As your production chains expand and the desires
of your people grow, the strategic side of Anno 1800 begins to show its teeth.
At one point I discovered my starting island couldn’t produce beer, as the soil
wasn’t fertile for growing hops. My people quietly informed me of this by
staging a massive riot that obliterated my production and almost cost me my
game. Needless to say, I promptly colonized a nearby island and set up a second
settlement dedicated almost entirely to the production of beer, then organized
a trade route to ferry this vitally important resource to the mainland.
The way all Anno’s systems interlock is
impressive. If you’re struggling to create a resource yourself, then you can
purchase it via your trading post. Yet doing this puts you at the behest of
other players (or the AI if you’re playing single player). At the same time,
you can sell surplus produce from your settlements for profit. But even a
burgeoning economy isn’t a guarantee of success. You still need to be able to
either create or acquire the right resources to push your city deeper into the
In its later stages, Anno becomes a blend of
industrial-scale plate-spinning with some broad-strokes RTS thrown in. As
competition for resources becomes fiercer, you may need to wrest control of
islands from your opponents. This can be done either through military force,
deploying fleets of gunboats and frigates to lay siege to their ports. Or you
can purchase shares in the island you desire, ultimately taking control in one feel
For the most part, I think Anno’s core systems
are elegantly balanced. At times it can make you feel stretched, especially if
multiple random events like fires happen at once. Even when had to pause a new
project to upgrade a bunch of houses or relocate a low-level farm, however, I
never felt bogged down in micromanagement.
That said, I do want to highlight one curious
idiosyncrasy. Given the game’s core theme of a shift from an agrarian to an urbanized
society, it’s surprising that employment is not more of a consideration. In
fact, Anno 1800’s attitude to employment is the polar opposite of the period it
is based on. Each household earns a set income regardless of whether the people
who live there are have a job in the city or not. This effectively encourages
you to have a large surplus of unemployed citizens, as each new house you build
brings in that much more coin. As long as you can meet their needs, it’s
perfectly fine to have hundreds of people sitting around doing nothing.
I’m not sure whether this counts as a flaw
per-se, as there’s more than enough complexity to grapple with ensuring all
your different citizens are sufficiently catered for. It’s just odd given how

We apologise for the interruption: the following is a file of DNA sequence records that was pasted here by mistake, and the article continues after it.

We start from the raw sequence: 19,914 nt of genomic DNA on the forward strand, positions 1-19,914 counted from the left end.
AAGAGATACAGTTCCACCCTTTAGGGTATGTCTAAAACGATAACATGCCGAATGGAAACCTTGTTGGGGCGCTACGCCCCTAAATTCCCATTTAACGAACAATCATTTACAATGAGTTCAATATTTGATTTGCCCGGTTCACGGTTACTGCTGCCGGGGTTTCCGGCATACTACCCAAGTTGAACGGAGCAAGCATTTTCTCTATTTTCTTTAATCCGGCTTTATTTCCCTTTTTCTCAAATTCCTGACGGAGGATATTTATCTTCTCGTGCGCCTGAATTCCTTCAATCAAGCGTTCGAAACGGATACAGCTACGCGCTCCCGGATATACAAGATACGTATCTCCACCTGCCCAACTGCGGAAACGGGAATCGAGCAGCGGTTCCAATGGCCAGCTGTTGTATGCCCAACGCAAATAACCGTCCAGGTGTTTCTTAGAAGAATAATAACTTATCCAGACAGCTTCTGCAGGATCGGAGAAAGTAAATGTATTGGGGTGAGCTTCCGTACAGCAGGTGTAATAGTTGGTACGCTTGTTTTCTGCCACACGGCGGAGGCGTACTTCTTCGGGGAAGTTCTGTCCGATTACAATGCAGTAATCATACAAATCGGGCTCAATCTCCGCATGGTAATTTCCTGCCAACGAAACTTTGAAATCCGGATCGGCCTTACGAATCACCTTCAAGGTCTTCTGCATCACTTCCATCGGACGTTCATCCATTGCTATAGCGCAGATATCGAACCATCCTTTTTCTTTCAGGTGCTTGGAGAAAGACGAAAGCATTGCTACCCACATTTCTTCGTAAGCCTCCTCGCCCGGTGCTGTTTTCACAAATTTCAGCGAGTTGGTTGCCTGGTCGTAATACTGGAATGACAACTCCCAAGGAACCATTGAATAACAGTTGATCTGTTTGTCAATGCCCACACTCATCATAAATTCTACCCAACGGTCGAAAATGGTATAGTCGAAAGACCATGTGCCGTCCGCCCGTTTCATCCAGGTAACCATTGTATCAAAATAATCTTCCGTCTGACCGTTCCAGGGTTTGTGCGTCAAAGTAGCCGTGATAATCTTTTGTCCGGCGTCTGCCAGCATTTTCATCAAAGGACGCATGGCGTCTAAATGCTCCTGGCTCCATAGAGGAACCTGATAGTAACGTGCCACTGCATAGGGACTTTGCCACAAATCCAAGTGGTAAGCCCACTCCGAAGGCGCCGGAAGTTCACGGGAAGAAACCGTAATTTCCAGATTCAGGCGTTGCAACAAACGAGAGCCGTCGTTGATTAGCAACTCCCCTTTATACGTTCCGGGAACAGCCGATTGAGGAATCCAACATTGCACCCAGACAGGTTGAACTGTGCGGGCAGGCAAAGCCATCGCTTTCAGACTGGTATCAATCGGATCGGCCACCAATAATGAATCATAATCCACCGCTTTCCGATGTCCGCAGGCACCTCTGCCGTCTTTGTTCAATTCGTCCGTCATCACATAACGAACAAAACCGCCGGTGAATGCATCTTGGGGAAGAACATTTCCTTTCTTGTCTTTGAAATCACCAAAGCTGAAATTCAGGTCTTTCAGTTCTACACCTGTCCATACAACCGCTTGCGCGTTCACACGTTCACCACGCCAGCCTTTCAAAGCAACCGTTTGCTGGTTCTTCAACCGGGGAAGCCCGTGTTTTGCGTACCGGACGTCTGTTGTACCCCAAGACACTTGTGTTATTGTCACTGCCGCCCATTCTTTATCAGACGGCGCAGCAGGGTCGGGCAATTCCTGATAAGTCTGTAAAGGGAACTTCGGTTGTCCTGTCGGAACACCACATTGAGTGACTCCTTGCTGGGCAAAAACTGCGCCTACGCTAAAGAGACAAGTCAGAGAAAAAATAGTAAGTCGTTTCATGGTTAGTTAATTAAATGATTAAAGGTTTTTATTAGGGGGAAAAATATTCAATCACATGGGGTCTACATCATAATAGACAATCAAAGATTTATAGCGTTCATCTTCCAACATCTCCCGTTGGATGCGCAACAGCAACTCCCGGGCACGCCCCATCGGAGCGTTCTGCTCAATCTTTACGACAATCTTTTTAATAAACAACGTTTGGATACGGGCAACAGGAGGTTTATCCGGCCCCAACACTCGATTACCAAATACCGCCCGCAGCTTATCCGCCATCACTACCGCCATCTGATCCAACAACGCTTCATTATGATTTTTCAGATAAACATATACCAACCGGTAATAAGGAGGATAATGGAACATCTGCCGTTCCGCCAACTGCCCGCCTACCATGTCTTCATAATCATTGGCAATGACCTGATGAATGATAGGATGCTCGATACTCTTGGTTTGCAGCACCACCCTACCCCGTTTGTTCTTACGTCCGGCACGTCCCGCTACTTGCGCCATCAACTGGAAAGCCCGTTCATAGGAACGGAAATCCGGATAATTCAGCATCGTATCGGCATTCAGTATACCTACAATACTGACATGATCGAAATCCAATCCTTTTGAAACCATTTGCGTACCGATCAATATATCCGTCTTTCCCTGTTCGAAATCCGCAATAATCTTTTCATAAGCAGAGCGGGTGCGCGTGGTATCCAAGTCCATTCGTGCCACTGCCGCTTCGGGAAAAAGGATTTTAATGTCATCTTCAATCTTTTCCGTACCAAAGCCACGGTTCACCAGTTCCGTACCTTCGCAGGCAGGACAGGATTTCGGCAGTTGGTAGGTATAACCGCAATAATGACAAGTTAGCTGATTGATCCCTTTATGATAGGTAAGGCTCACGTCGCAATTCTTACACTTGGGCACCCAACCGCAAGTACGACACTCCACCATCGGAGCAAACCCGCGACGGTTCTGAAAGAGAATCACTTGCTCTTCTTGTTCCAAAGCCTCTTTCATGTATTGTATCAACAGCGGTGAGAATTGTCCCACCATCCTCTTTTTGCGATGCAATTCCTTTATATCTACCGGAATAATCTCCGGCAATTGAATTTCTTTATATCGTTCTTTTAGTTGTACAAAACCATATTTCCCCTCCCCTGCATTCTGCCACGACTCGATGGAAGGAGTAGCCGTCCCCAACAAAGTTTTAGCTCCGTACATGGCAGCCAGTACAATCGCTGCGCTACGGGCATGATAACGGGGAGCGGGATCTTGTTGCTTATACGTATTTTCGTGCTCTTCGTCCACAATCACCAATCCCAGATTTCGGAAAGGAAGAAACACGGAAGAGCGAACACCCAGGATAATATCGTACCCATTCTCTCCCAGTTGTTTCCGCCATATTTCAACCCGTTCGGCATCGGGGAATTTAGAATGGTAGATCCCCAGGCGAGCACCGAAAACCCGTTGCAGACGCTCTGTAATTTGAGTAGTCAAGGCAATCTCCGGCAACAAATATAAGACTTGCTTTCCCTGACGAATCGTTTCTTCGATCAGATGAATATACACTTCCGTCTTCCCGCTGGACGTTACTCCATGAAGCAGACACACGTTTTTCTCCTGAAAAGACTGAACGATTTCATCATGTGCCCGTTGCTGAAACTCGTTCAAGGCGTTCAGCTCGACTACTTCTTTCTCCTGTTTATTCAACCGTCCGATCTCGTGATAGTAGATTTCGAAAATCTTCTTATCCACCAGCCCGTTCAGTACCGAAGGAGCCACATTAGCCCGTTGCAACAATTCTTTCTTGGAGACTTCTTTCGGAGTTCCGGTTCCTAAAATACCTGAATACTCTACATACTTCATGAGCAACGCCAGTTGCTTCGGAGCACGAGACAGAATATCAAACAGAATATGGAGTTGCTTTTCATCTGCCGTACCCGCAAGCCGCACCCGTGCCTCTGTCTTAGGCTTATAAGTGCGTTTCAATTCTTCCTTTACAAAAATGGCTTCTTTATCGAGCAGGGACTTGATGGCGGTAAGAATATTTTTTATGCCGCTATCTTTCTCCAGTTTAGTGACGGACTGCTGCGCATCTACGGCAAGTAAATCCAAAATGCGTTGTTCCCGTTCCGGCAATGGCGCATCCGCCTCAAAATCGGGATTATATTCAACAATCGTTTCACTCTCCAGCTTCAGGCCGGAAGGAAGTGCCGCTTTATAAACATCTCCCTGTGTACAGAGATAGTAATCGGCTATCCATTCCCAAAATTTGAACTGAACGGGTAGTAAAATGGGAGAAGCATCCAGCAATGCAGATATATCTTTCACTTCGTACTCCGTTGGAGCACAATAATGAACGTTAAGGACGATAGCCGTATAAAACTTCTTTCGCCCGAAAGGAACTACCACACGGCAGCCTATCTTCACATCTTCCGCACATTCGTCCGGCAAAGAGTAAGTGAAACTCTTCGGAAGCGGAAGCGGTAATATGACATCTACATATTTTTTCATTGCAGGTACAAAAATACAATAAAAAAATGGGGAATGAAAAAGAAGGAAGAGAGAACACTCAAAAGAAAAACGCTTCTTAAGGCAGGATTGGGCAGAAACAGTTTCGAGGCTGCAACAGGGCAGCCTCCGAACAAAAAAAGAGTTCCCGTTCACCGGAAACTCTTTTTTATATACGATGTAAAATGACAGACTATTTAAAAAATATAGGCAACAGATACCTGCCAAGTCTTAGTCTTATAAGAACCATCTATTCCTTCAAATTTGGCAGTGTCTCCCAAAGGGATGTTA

the game is otherwise very conscious of the changing times it represents. A
harder problem is that Anno 1800 doesn’t provide enough tools to track your
in-game finances. Your income and expenses are constantly fluctuating, and
those ever-shifting numbers can make it hard to gauge how well your colony is
actually doing. Normally I’d sooner eat my own keyboard than look at a graph in
a videogame, but I think Anno 1800 would benefit from a bell-curve or two.
By far Anno 1800s biggest issue, however, is the
appalling and incessant yammering of its AI players. Anno 1800s story campaign
features a cast of characters that are fully written and voiced. I really wish
it didn’t. The acting is hammier than a Doctor Who Christmas special,
particularly that of your in-game nemesis Edvard Goode, who would twirl his
moustache right off his face if he actually sported one.
Worse yet is the writing of the AI barks, which
are often totally inane and uttered every time they interact with you, whether
it’s an automated trade or simply a slight decline in diplomatic relations. One
AI character declares “I can finally get rid of that pent-up gas!” literally
every five minutes. This may seem like a minor problem, but it’s incredibly
distracting from what is otherwise a gentle yet utterly absorbing game, like an
episode of Better Call Saul being interrupted by the appearance of Keith Lemon.
Script carbuncles aside, Anno 1800 is a rich and
sumptuous city-builder, easily the grandest and deepest Anno to date. Its early
game is a wonderfully relaxing experience, while the later stages will have you
scratching your muttonchops and happily stretching your braces in equal
Do you need some energy drink Help? The owner of
Liquid Help Energy drink has so many stories of abilities in his beverage
company that can provide you amazing benefits. These are life-changing stories
in terms of the difference the drink can make with you and what difference the
company makes in charity events helping others. Many charity events have been
done by Help energy drink mostly for kids with cancer, autism and in pediatric
intensive care units. Check out the YouTube channel to see some of the charity
events that this beverage and apparel company has been involved in.
All in all, it is clear from the up mention factors that energy drinks have many health benefits to offer, if you want to buy the healthiest beverage visit: https://liquidhelpenergy.com